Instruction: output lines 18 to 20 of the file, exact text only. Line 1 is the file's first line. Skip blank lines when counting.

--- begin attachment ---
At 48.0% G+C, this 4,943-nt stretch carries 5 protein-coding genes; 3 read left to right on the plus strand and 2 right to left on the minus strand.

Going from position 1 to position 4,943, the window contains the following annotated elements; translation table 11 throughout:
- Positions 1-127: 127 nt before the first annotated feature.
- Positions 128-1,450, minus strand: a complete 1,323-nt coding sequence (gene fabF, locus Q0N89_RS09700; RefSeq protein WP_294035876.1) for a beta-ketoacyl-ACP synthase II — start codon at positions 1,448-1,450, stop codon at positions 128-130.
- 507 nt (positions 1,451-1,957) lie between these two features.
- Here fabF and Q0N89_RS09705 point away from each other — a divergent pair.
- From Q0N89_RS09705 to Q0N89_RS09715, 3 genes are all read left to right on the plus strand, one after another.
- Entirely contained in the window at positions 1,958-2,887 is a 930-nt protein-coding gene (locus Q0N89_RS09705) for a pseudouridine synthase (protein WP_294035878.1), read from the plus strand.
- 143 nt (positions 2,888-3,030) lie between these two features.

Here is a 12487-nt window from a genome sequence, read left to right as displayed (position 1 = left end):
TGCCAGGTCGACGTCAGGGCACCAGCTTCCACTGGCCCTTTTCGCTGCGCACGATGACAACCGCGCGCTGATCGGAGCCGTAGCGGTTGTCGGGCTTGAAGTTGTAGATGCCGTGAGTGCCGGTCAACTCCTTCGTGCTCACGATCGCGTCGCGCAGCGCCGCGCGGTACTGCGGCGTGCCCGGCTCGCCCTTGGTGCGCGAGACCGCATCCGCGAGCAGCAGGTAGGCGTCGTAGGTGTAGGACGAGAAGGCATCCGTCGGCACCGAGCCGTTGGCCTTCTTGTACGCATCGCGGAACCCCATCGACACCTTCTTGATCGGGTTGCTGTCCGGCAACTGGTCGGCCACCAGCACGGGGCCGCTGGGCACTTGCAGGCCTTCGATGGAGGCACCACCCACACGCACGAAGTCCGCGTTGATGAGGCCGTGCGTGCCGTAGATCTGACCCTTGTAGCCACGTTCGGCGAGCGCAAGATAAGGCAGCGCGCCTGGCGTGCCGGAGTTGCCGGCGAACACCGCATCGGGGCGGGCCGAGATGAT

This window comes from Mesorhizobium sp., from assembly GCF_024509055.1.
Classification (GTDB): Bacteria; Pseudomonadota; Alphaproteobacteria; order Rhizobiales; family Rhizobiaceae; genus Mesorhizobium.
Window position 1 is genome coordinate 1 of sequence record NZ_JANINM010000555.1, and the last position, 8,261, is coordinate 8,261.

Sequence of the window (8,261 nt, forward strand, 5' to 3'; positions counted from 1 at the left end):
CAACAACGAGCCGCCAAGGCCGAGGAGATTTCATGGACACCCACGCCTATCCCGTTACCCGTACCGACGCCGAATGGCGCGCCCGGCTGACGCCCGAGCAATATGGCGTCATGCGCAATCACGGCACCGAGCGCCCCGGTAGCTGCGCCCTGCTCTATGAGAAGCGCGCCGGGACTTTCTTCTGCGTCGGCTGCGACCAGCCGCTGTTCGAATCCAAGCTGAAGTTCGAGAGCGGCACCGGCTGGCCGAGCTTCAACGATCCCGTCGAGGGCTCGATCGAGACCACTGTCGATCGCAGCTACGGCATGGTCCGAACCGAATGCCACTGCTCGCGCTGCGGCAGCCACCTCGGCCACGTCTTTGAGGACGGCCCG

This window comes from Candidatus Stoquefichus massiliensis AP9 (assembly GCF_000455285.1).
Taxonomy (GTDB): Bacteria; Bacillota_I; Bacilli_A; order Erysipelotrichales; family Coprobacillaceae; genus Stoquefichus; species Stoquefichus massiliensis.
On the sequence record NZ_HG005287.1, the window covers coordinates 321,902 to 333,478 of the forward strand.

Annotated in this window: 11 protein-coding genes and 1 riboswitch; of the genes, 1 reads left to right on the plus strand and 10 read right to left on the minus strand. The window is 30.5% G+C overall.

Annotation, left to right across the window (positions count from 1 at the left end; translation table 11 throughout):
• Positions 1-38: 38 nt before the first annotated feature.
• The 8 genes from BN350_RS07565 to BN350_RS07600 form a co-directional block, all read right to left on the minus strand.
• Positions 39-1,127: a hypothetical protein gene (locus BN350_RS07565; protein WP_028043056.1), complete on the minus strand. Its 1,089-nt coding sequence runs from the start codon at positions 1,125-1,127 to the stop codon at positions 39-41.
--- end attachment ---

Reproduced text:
Taxonomy (GTDB): Bacteria; Bacillota_I; Bacilli_A; order Erysipelotrichales; family Coprobacillaceae; genus Stoquefichus; species Stoquefichus massiliensis.
On the sequence record NZ_HG005287.1, the window covers coordinates 321,902 to 333,478 of the forward strand.

Annotated in this window: 11 protein-coding genes and 1 riboswitch; of the genes, 1 reads left to right on the plus strand and 10 read right to left on the minus strand. The window is 30.5% G+C overall.